Google Classroom is the primary outlet for where students will find their assignments.
Seventh and eighth grade students already had chromebooks rented out for the year, so fifth and sixth graders were given chromebooks if they needed them.
The students are learning on a block schedule, meaning on Mondays and Thursdays, they work on math and science, and on Tuesdays and Fridays, they work on language arts and social studies. They are also assigned work for band, choir, P.E., etc.
Students work one to one and a half hours per subject, so 2-3 hours per day.
At the high school, the way teachers are sending out assignments is through a digital platform called Canvas.
Choir teacher Brandon Wade explained how the learning plan would work for high school students.
“We all understand that the internet can make us feel alone on an island,” Wade said. “We want to make sure we can reach the students where they’re at and let them know that they’re not alone, that we’re still here for them and that we still love them and care for them.”
“There’s no way that we can even begin to match what we did when kids were coming to us in the building, but what we do need to do right now is keep them connected to the school so that when we do get back together in the buildings, maybe those relationships are even better than they’ve ever been,” Blankenship said.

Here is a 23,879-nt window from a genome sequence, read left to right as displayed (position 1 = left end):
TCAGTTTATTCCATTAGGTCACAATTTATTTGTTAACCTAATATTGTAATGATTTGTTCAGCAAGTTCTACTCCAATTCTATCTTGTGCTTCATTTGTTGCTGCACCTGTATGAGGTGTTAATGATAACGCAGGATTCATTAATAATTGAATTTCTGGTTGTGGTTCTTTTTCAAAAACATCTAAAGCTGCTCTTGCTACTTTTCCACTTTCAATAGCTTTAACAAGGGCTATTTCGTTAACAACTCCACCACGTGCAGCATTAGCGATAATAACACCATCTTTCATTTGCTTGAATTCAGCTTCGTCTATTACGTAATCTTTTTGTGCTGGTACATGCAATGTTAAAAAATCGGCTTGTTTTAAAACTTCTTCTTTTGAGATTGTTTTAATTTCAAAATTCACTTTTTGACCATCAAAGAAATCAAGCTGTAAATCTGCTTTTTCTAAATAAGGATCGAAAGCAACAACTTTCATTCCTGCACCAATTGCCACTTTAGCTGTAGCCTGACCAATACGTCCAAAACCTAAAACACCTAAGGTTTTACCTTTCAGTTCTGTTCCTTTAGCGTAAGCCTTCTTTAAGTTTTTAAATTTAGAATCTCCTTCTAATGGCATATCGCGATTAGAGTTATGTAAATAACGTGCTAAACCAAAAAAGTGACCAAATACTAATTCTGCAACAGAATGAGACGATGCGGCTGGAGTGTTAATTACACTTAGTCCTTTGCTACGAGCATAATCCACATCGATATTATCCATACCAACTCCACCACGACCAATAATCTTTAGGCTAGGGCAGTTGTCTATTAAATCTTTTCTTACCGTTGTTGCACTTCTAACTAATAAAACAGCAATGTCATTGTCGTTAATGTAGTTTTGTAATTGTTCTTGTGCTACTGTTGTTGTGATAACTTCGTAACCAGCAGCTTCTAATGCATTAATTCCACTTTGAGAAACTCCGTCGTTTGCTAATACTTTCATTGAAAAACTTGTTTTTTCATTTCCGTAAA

At the high school, each student should have no more than 25-30 minutes per subject each day for their seven classes.
Counselor Lori Myers emphasized the importance of updating grades weekly is for students’ consistency.
For students who are not turning in assignments, they are contacted by the counseling office to make sure they are okay.
Blankenship also talked about how they are handling helping seniors get through their final quarter emotionally.
“Many of them are probably worried about a lot of different things,” Blankenship said. “We want to make it special for them however we can at the end.”
The Continuous Learning Plan was passed as presented at the end of the meeting and has since been implemented into the schools.